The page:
Grounds for detention

Sweden

Country Report: Grounds for detention Last updated: 21/04/21

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The detention of an alien who is seeking asylum can take place at any time during the asylum procedure and also after the claim has been rejected at the final instance. A person can only be deprived of his or her liberty for a reason set out in law.

Under Ch. 10, Section 1(1) of the Aliens Act, an alien, whether an asylum seeker or irregular migrant, over the age of 18, may be detained where:

  1. His or her identity is unclear upon entry; and
  2. He or she cannot make probable that the identity given to the authorities is correct.

Moreover, an alien may be detained:[1]

  1. Where it is necessary for the carrying out of an investigation of his or her right to remain in Sweden;
  2. Where it is probable that he or she will be refused entry or will be expelled; or
  3. For the purpose of preparing or carrying out deportation.

Detention under points (2) and (3) of para 2 can only be ordered if there are some reasons to presume that the alien will abscond or will engage in criminal activities in Sweden or in any other way attempt to prevent deportation.[2]

Detention can be applicable in so called Dublin cases, pursuant to Article 28 of the Dublin III Regulation. The Migration Court of Appeal ruled in 2015 that in Dublin cases, the Aliens Act provisions regarding detention are not applicable. The threshold for when detention can be used according to the Dublin Regulation must be met.[3] In a 2017 ruling, the Migration Court of Appeal held, after referring preliminary questions to the CJEU on the matter, that the applicable rules on detention under the Dublin Regulation cannot be read in such a way as to set hindrances to the carrying out of transfers to other EU countries, and that the Dublin Regulation provisions on the length of detention must be read in line with the preamble of the Regulation and national law.[4]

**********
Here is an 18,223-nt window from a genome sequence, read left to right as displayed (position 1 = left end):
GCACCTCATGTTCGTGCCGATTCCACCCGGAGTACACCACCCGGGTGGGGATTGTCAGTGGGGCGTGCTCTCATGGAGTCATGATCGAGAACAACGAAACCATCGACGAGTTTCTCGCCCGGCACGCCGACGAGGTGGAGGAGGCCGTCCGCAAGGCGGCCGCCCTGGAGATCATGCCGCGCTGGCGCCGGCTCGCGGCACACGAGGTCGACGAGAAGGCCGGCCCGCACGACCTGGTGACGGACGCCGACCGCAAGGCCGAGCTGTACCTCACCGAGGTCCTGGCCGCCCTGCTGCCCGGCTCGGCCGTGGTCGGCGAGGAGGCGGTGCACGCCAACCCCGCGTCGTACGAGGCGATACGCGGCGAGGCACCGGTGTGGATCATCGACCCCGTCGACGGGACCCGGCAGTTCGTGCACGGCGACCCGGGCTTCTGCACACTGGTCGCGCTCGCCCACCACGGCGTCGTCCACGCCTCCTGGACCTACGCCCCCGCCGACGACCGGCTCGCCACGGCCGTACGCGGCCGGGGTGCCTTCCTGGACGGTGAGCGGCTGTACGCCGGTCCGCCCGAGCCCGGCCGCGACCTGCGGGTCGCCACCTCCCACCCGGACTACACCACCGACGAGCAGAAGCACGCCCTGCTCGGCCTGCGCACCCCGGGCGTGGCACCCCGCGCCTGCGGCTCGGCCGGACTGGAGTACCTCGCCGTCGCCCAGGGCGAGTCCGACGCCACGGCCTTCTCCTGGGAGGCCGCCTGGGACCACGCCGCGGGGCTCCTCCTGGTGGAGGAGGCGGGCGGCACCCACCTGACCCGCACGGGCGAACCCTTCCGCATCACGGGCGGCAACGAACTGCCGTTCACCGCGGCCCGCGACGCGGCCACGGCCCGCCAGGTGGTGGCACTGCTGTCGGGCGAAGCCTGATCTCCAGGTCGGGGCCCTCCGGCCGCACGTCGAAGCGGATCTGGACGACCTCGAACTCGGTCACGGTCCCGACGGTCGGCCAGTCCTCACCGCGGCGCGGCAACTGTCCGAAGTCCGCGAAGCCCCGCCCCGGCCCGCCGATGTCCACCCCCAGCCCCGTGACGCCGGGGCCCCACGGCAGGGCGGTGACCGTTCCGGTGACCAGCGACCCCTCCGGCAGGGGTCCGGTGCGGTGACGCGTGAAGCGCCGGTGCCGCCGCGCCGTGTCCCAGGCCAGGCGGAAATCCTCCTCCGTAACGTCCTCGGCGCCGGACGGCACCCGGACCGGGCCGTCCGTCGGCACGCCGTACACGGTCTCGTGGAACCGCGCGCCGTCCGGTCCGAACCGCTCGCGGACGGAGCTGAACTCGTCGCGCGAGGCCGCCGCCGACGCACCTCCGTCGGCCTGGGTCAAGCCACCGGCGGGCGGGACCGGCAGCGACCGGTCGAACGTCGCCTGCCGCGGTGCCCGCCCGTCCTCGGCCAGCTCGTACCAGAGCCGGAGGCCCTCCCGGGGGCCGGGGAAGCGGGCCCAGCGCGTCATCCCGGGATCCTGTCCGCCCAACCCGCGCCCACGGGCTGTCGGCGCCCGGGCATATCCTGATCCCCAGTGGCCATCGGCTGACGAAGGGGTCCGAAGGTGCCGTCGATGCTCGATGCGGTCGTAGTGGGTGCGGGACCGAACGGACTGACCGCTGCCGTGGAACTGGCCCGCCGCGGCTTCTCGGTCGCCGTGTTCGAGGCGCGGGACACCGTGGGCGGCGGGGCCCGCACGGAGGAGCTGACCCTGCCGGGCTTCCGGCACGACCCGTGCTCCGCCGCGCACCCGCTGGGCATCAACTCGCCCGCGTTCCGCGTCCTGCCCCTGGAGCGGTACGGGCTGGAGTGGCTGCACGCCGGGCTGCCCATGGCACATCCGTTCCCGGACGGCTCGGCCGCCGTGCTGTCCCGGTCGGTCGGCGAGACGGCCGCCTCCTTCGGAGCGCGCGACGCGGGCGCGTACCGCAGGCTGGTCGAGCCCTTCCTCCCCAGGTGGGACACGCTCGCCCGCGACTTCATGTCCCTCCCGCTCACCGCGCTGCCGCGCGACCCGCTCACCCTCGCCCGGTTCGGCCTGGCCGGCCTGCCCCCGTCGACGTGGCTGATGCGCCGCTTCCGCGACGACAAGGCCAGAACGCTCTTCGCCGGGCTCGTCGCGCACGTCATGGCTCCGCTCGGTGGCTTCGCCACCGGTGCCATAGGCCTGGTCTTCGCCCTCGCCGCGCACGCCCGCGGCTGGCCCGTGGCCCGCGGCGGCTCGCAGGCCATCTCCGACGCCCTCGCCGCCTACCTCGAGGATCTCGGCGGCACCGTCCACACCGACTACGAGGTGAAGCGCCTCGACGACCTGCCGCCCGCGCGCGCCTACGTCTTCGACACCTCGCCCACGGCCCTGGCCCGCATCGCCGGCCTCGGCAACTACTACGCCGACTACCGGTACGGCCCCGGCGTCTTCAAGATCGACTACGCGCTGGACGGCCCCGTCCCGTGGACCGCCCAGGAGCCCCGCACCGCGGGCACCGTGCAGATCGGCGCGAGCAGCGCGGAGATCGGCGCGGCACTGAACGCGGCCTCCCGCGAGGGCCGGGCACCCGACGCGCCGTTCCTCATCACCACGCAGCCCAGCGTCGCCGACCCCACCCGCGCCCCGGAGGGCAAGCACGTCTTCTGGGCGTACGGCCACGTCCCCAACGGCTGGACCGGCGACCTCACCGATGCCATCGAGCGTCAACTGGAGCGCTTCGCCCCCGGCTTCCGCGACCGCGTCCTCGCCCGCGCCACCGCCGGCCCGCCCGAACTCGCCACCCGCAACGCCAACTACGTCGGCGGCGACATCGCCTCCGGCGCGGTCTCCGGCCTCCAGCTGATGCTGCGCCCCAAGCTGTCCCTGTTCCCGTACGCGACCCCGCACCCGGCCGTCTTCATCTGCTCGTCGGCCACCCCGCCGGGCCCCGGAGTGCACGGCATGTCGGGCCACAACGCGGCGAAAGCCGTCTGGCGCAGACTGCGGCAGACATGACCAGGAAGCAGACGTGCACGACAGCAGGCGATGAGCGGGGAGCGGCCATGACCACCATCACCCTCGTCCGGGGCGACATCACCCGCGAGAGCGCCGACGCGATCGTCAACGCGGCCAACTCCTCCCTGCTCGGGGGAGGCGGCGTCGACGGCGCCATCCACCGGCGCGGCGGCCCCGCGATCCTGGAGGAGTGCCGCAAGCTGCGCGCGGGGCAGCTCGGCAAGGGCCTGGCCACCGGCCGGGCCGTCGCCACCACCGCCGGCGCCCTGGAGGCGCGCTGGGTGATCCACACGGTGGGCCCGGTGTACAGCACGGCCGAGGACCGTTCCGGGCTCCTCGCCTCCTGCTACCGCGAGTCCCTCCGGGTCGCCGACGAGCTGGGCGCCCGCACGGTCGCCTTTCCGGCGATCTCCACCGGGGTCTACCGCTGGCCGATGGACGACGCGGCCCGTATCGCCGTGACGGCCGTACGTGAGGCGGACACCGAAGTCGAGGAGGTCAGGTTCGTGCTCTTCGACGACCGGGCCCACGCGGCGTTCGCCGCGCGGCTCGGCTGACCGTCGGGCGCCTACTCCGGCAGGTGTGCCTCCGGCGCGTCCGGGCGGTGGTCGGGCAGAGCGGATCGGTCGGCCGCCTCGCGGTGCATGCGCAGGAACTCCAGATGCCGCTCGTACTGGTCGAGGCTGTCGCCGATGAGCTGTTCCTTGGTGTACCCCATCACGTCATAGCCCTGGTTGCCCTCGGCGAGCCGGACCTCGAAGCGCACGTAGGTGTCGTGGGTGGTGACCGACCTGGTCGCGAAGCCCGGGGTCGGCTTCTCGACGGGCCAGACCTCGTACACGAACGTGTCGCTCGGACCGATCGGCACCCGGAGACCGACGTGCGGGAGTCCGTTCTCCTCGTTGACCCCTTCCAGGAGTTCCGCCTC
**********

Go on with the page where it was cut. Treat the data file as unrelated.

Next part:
The Chancellor of Justice (JK), has criticised the Migration Agency in a decision regarding detention. In one case, the decision was made to enforce detention despite the fact that the deportation decision had not won legal force. The Agency was liable to pay compensation.[5]

The fact that the Migration Agency has been criticised for deficiencies related to a compulsory measure is serious and necessitates close monitoring.  

 


[1] Ch. 10, Section 1(2) Aliens Act.

[2] Ch. 10, Section 1(3) Aliens Act.

[3] Migration Court of Appeal, MIG 2015:5, 3 June 2015, available at: http://bit.ly/2mzQO8X.

[4] Migration Court of Appeal, MIG 2017:23, 5 December 2017, available at: http://bit.ly/2FV6lGQ.

[5] JK, ‘Kritik mot Migrationsverket p.g.a. felaktigt om beslut av förvar’, 4 December 2017, available in Swedish at: https://bit.ly/2IYR1Nw.

 

Table of contents

  • Statistics
  • Overview of the legal framework
  • Overview of the main changes since the previous report update
  • Asylum Procedure
  • Reception Conditions
  • Detention of Asylum Seekers
  • Content of International Protection
  • ANNEX – I Transposition of the CEAS in national legislation